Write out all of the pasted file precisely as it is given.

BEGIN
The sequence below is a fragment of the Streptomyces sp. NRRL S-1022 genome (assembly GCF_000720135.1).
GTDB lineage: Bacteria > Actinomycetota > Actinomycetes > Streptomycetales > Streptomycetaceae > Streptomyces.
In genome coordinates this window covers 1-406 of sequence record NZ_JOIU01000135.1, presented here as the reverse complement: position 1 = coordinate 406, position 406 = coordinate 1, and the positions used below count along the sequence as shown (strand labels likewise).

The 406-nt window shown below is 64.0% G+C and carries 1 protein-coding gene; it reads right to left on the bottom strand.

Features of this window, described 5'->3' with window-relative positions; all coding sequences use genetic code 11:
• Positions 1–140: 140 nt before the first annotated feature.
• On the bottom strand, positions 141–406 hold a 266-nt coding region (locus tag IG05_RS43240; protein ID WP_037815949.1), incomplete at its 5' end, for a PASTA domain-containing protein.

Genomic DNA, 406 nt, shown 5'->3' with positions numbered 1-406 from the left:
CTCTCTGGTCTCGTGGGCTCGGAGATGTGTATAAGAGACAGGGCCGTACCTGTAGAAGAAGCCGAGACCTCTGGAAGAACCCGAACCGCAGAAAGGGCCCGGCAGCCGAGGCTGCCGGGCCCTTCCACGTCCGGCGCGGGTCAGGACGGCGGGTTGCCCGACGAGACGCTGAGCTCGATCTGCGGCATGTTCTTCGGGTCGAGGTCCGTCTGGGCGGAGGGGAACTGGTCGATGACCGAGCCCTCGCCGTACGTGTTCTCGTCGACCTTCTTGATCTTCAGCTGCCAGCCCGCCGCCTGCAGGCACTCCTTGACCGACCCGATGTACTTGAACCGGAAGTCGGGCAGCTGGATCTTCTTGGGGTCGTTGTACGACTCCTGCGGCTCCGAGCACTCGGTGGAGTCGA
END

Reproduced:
The sequence below is a fragment of the Streptomyces sp. NRRL S-1022 genome (assembly GCF_000720135.1).
GTDB lineage: Bacteria > Actinomycetota > Actinomycetes > Streptomycetales > Streptomycetaceae > Streptomyces.
In genome coordinates this window covers 1-406 of sequence record NZ_JOIU01000135.1, presented here as the reverse complement: position 1 = coordinate 406, position 406 = coordinate 1, and the positions used below count along the sequence as shown (strand labels likewise).

The 406-nt window shown below is 64.0% G+C and carries 1 protein-coding gene; it reads right to left on the bottom strand.

Features of this window, described 5'->3' with window-relative positions; all coding sequences use genetic code 11:
• Positions 1–140: 140 nt before the first annotated feature.
• On the bottom strand, positions 141–406 hold a 266-nt coding region (locus tag IG05_RS43240; protein ID WP_037815949.1), incomplete at its 5' end, for a PASTA domain-containing protein.

Genomic DNA, 406 nt, shown 5'->3' with positions numbered 1-406 from the left:
CTCTCTGGTCTCGTGGGCTCGGAGATGTGTATAAGAGACAGGGCCGTACCTGTAGAAGAAGCCGAGACCTCTGGAAGAACCCGAACCGCAGAAAGGGCCCGGCAGCCGAGGCTGCCGGGCCCTTCCACGTCCGGCGCGGGTCAGGACGGCGGGTTGCCCGACGAGACGCTGAGCTCGATCTGCGGCATGTTCTTCGGGTCGAGGTCCGTCTGGGCGGAGGGGAACTGGTCGATGACCGAGCCCTCGCCGTACGTGTTCTCGTCGACCTTCTTGATCTTCAGCTGCCAGCCCGCCGCCTGCAGGCACTCCTTGACCGACCCGATGTACTTGAACCGGAAGTCGGGCAGCTGGATCTTCTTGGGGTCGTTGTACGACTCCTGCGGCTCCGAGCACTCGGTGGAGTCGA